Ah, the snow and the lights and the carols. The chill and frost, it’s all turning into the Christmas we know and love. But aside from the empty boxes of presents piling up by the town centre’s six foot pine tree, can Christmas fulfil a deeper meaning?
Well, firstly, ‘tis the season of anticipation. The build up and advent calendar can make the harsh, nose-cutting winds and seasonal frostbite somewhat bearable, because there’s something brighter and lighter just around the corner. It gives us something to look forward to amongst the winter blues, a light in the distance to gear us towards. Mariah Carey’s golden drops of hope that sparkle through the supermarket aisle gives everything a small sparkle. You start to notice people’s smiles and the small surge of excitement with each Santa statue. Ever since primary school, with the unbeatable colouring activities, turkey school dinners and mid-afternoon screenings of ‘Nativity 2,’ this last leg of December pumps the mid-winter optimism to the max.
Next up in my series of Christmas jingles: don’t dismiss the gifts, let’s debunk some built up Christmas myths. Whilst dismissing these festivities as solely about scouting, buying and giving the perfect gift can be easy, the tradition of gift giving can mean so much more. I think within the last few years or so, as a society, we’ve definitely become more aware of how much emphasis is put on marketing the holidays as a seasonal spend-all-your-money-on-our-new-hoover festivity. This collective awareness, satirised at times with TikToks, reels and memes, can easily go to the other extreme and suck the life out of gifts. Both receiving a present, and giving one, releases dopamine and other ‘feel good’ chemicals. However, it is understandable that this tradition of gift giving can cause stress. Whether financially, especially during the cost of living crisis, or because we are spoiled for choice and want the receiver to have just the right thing, the shenanigans of presents always unbox themselves at this time of the year. The idea of giving a gift indicates a reciprocity, or an expectation of getting something in return, however often stress is alleviated through putting less pressure on desires and endless wishlists. Rather, giving something smaller or handmade, not necessarily of great monetary value, can be easier on both parties.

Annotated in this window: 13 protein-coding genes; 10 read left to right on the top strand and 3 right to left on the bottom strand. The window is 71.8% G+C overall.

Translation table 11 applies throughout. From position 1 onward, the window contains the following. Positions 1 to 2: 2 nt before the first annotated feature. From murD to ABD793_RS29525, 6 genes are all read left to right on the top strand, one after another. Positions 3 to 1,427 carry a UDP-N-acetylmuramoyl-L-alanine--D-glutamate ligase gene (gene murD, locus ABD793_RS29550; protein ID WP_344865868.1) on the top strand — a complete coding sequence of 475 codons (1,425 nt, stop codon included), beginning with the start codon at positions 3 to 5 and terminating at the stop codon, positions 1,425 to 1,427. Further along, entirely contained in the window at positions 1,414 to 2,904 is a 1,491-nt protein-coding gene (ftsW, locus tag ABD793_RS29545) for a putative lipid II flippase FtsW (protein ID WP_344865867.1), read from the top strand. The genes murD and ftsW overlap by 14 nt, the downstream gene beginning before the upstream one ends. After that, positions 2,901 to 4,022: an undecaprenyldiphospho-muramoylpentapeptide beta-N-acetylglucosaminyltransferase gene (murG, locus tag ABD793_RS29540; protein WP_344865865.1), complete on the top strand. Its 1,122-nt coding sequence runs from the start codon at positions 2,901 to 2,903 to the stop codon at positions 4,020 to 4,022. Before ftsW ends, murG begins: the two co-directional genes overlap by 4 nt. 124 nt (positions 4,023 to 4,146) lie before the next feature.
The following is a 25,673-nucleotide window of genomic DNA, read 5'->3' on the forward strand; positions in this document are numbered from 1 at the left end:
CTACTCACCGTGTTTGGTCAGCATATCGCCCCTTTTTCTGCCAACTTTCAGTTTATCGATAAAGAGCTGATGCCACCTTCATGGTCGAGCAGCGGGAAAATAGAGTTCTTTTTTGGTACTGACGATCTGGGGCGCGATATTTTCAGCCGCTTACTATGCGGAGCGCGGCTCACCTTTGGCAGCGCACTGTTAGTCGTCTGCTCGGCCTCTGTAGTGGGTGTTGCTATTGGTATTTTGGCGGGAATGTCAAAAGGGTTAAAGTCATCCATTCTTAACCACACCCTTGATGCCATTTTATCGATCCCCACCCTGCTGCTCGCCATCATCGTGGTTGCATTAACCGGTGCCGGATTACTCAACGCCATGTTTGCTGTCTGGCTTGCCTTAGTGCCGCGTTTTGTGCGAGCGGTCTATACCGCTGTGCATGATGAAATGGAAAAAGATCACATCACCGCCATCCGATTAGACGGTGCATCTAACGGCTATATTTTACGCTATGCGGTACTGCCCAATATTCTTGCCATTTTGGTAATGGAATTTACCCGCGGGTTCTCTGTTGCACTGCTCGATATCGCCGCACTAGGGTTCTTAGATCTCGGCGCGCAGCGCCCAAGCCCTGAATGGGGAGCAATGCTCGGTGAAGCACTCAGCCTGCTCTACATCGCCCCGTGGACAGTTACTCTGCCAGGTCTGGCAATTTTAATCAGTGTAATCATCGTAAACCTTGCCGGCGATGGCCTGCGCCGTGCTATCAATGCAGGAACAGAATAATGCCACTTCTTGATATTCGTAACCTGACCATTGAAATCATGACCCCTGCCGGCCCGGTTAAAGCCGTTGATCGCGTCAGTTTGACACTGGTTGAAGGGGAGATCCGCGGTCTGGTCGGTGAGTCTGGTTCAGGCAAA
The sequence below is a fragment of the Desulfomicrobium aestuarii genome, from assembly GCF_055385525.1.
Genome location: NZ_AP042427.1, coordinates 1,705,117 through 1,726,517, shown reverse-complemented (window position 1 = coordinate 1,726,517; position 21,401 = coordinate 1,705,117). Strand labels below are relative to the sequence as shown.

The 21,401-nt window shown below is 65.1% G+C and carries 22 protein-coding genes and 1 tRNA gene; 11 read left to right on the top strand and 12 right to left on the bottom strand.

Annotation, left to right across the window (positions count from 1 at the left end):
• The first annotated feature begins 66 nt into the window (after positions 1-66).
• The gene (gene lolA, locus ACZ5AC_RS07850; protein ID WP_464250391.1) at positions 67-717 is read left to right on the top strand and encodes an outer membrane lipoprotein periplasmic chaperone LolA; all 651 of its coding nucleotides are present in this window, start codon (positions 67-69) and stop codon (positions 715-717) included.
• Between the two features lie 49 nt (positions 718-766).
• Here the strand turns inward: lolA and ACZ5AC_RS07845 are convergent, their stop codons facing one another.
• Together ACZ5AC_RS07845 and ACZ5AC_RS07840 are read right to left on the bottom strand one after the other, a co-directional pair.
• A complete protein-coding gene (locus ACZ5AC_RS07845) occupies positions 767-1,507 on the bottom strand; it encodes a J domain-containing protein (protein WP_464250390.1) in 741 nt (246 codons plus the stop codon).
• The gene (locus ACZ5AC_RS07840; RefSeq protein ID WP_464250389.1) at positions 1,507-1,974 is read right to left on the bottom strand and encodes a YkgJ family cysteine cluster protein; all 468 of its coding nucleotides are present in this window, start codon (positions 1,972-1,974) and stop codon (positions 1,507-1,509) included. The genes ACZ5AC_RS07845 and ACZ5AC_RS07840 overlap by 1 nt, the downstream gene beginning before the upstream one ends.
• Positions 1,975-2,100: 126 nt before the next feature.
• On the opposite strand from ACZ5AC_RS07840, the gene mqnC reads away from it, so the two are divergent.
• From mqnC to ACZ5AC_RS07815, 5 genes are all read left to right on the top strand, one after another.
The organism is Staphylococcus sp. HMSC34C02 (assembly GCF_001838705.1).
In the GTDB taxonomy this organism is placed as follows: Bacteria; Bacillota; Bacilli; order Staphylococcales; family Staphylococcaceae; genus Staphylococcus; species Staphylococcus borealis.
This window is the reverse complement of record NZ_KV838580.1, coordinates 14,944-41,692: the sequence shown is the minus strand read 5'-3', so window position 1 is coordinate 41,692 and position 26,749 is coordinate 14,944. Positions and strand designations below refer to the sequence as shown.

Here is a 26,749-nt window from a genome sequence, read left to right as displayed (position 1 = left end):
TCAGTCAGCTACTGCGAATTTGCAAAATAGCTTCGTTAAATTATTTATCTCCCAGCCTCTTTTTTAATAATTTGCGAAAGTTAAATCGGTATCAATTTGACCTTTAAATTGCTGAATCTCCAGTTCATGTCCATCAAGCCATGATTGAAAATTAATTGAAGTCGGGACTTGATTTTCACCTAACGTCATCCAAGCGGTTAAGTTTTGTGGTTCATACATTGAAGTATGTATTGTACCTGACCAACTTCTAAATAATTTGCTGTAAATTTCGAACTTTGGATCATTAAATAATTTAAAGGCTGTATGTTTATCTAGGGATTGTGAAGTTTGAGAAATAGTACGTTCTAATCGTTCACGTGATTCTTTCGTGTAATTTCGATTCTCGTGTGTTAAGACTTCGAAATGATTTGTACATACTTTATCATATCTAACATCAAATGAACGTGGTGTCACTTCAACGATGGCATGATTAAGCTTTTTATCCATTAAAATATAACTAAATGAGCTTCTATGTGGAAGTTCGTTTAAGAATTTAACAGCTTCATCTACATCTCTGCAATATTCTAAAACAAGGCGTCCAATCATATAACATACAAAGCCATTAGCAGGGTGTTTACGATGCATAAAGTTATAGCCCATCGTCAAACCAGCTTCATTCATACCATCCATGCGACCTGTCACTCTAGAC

Finally, the joyous unity of the reindeer headbands and oversized Christmas jumpers. The run up to December 25th brings together communities in such a hopeful and harmonious way. I feel like this extends further in religious communities. Although I’m not Christian myself, going to a church, or even midnight mass is such a beautifully uplifting experience. Hearing the nostalgia of old primary school hymns and seeing the faith of a whole congregation gathered for peace, hope and celebration is pretty restorative. Furthermore, although many other non-religious groups also have opportunities, there are many places of worship which run voluntary projects over the Christmas period. Helping out in all sorts of sectors, from homelessness to food poverty, the season of togetherness and charity isn’t hard to miss.
So, it’s hard to separate the materialistic aspects from the Christmas spirit, to write Christmas off as a capitalistic takeover holiday. Hopefully in this blog I’ve suggested some balance, showing what purpose this festive season can serve for us as individuals and members of a wider community.
AUTHOR Anisha Minocha is studying English and Spanish at the University of St Andrews. She is a passionate writer and poet whose work has been published in anthologies, magazines, blogs and won competitions. Contributing to Sink Magazine, she is keen to utilize the voice of young people and share work through her creative writing blog. As a climate activist, she has combined her love for words and the planet in a performance of spoken word at the Royal Exchange Theatre in 'Letters to the Earth'. She also co-runs Young Friends of the Earth: Manchester and has organised workshops, participated in panels and spoken at Manchester Cathedral.
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